When Gabriel Felix applied to medical school in 2012, he was rejected from all 15 of his chosen universities. He started to think he wasn’t cut out for the profession.
Then the 20-year-old from upstate New York attended his first Annual Medical Education Conference (AMEC), an event dedicated to supporting medical students from underrepresented communities.
That’s where Felix met a black physician for the first time.
The medical professionals there not only looked like him but also had similar stories, too — stories of parents who were supportive but unfamiliar with the medical school application process, of struggling to pay thousands of dollars for test prep, of dealing with rejection.
“It made me realize this is not a reason to give up,” Felix said.
Armed with advice from admissions counselors, professors, and other students at the conference, he applied a second time.
In 2015, he was accepted to Howard University College of Medicine. He’ll graduate in May.
This week AMEC is in Philadelphia, bringing more than 2,200 pre-med and medical students to the city for four days. Felix, who is now president of the Student National Medical Association, which hosts the conference, hopes it will give other students like him the support they need to become physicians.
That could be crucial in addressing the shortage of black male doctors in America. It’s a deficiency that has plagued the medical field for decades — not only representing inequality but also, research shows, harming patient care.
According to the Association of American Medical Colleges (AAMC), less than 6 percent of medical school graduates nationally identify as black, even though black people make up 13 percent of the U.S. population. In the Philadelphia region, no medical school has more than 10 percent black students — about half the proportion of black people in the region.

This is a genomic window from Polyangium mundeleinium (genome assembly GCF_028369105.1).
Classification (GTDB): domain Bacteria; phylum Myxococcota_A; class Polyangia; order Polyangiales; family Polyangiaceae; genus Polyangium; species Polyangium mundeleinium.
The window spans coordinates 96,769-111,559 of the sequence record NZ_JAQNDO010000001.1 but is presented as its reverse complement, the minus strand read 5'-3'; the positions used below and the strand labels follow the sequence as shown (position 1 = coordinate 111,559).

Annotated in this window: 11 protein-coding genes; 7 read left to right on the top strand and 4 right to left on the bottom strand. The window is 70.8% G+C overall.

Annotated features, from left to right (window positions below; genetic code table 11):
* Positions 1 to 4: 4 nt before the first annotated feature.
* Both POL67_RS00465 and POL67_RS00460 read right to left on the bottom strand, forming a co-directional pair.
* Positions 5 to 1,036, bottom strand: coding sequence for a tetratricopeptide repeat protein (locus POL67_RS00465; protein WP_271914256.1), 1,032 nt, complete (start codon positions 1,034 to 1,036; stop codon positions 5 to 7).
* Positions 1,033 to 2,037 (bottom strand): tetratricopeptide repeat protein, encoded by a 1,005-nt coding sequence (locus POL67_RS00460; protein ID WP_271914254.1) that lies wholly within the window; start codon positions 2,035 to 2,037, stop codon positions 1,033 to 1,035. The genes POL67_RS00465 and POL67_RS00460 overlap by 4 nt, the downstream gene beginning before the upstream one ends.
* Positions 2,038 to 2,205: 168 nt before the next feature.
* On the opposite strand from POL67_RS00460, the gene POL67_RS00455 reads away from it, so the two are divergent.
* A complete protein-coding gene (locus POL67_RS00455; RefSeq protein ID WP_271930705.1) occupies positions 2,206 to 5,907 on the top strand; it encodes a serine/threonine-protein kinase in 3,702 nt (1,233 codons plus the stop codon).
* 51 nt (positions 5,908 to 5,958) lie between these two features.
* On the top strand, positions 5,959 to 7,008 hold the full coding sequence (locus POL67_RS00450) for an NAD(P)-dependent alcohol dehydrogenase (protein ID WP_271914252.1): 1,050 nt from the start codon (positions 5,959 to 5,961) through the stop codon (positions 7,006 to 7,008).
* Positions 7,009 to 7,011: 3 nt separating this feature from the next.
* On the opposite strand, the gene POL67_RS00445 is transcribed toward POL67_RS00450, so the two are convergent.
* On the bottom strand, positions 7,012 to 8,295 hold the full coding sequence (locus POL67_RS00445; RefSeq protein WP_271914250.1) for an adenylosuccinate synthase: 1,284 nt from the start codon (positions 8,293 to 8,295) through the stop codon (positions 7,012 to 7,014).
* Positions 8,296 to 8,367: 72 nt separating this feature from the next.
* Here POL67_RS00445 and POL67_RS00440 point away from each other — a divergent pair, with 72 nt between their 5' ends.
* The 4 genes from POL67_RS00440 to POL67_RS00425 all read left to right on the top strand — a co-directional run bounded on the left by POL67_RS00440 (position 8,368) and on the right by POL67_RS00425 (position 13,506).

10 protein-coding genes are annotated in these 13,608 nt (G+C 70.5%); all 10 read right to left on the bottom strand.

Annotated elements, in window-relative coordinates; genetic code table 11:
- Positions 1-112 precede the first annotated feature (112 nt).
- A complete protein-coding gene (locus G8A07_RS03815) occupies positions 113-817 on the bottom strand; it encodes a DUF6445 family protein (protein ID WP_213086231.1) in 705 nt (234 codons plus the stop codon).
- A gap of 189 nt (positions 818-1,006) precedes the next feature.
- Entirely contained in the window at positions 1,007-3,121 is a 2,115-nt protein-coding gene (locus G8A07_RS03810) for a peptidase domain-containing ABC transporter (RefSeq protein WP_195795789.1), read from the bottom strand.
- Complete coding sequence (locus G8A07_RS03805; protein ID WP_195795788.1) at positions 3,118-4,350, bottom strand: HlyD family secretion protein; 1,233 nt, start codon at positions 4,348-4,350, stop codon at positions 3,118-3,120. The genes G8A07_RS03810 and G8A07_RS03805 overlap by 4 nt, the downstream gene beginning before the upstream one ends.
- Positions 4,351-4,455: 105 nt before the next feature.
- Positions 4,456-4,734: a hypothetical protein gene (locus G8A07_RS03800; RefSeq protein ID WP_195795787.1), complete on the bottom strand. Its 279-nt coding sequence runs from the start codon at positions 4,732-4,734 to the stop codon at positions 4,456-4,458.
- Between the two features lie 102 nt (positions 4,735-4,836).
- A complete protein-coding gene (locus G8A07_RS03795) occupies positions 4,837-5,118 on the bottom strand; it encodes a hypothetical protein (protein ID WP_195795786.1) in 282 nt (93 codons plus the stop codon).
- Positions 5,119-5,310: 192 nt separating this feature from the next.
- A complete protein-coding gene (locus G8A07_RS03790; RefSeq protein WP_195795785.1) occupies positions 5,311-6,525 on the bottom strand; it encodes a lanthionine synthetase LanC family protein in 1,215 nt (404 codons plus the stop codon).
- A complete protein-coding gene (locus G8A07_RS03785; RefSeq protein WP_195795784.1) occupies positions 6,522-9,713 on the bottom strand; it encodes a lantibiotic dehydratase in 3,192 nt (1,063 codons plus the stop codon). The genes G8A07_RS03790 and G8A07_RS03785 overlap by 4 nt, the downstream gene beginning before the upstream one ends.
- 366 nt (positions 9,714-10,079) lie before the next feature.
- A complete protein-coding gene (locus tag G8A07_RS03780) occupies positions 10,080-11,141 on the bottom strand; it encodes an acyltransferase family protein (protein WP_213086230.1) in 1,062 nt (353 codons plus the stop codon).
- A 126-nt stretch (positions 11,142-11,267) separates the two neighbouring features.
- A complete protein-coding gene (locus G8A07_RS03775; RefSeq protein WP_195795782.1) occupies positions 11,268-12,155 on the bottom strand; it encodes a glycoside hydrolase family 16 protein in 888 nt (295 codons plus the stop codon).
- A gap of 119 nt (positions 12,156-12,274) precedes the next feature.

There were more black medical students in the 1970s, said Jerry McCauley, chief of nephrology at Thomas Jefferson University Hospital and vice chair of health equity, diversity, and inclusion for the Department of Medicine.
“A lot of segregation of health care and medical schools was beginning to roll back then,” he said. “But we’ve made no progress since.”
An AAMC report found that the number of black men admitted to medical schools in the U.S. peaked in 1978 at 542 students. In 2014, 515 black men were admitted. (The number of black women medical students is small, too, but increasing.)
The AAMC report cited several reasons for the low numbers: an absence of black male doctors as role models, black males being subjected to stereotypes and suspended from school more than other students, black students disproportionately attending poorly funded urban schools that don’t deliver a good foundation in the sciences.
There’s also an issue of mistrust in the medical system, McCauley said.